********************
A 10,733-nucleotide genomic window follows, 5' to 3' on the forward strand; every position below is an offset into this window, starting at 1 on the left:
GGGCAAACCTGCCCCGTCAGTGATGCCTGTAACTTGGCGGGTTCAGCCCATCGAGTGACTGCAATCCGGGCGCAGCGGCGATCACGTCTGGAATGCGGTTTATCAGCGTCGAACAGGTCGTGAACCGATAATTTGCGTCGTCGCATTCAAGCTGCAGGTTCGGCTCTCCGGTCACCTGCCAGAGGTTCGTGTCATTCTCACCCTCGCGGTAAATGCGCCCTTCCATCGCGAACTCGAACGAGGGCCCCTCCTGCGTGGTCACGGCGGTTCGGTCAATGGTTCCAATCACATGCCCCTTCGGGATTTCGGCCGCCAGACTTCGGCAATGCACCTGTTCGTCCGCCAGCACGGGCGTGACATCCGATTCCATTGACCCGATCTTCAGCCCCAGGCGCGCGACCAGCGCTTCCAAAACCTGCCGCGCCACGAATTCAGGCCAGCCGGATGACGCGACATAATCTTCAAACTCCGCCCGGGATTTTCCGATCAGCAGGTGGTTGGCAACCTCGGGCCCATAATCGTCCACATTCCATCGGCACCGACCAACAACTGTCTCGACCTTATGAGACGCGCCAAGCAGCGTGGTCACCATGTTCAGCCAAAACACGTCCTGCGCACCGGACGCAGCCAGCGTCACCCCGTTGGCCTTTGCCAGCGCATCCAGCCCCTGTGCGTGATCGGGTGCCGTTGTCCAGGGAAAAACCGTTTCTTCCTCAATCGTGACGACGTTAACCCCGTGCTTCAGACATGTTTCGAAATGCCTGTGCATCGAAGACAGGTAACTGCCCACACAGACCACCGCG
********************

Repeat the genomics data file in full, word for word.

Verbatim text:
A 10,733-nucleotide genomic window follows, 5' to 3' on the forward strand; every position below is an offset into this window, starting at 1 on the left:
GGGCAAACCTGCCCCGTCAGTGATGCCTGTAACTTGGCGGGTTCAGCCCATCGAGTGACTGCAATCCGGGCGCAGCGGCGATCACGTCTGGAATGCGGTTTATCAGCGTCGAACAGGTCGTGAACCGATAATTTGCGTCGTCGCATTCAAGCTGCAGGTTCGGCTCTCCGGTCACCTGCCAGAGGTTCGTGTCATTCTCACCCTCGCGGTAAATGCGCCCTTCCATCGCGAACTCGAACGAGGGCCCCTCCTGCGTGGTCACGGCGGTTCGGTCAATGGTTCCAATCACATGCCCCTTCGGGATTTCGGCCGCCAGACTTCGGCAATGCACCTGTTCGTCCGCCAGCACGGGCGTGACATCCGATTCCATTGACCCGATCTTCAGCCCCAGGCGCGCGACCAGCGCTTCCAAAACCTGCCGCGCCACGAATTCAGGCCAGCCGGATGACGCGACATAATCTTCAAACTCCGCCCGGGATTTTCCGATCAGCAGGTGGTTGGCAACCTCGGGCCCATAATCGTCCACATTCCATCGGCACCGACCAACAACTGTCTCGACCTTATGAGACGCGCCAAGCAGCGTGGTCACCATGTTCAGCCAAAACACGTCCTGCGCACCGGACGCAGCCAGCGTCACCCCGTTGGCCTTTGCCAGCGCATCCAGCCCCTGTGCGTGATCGGGTGCCGTTGTCCAGGGAAAAACCGTTTCTTCCTCAATCGTGACGACGTTAACCCCGTGCTTCAGACATGTTTCGAAATGCCTGTGCATCGAAGACAGGTAACTGCCCACACAGACCACCGCG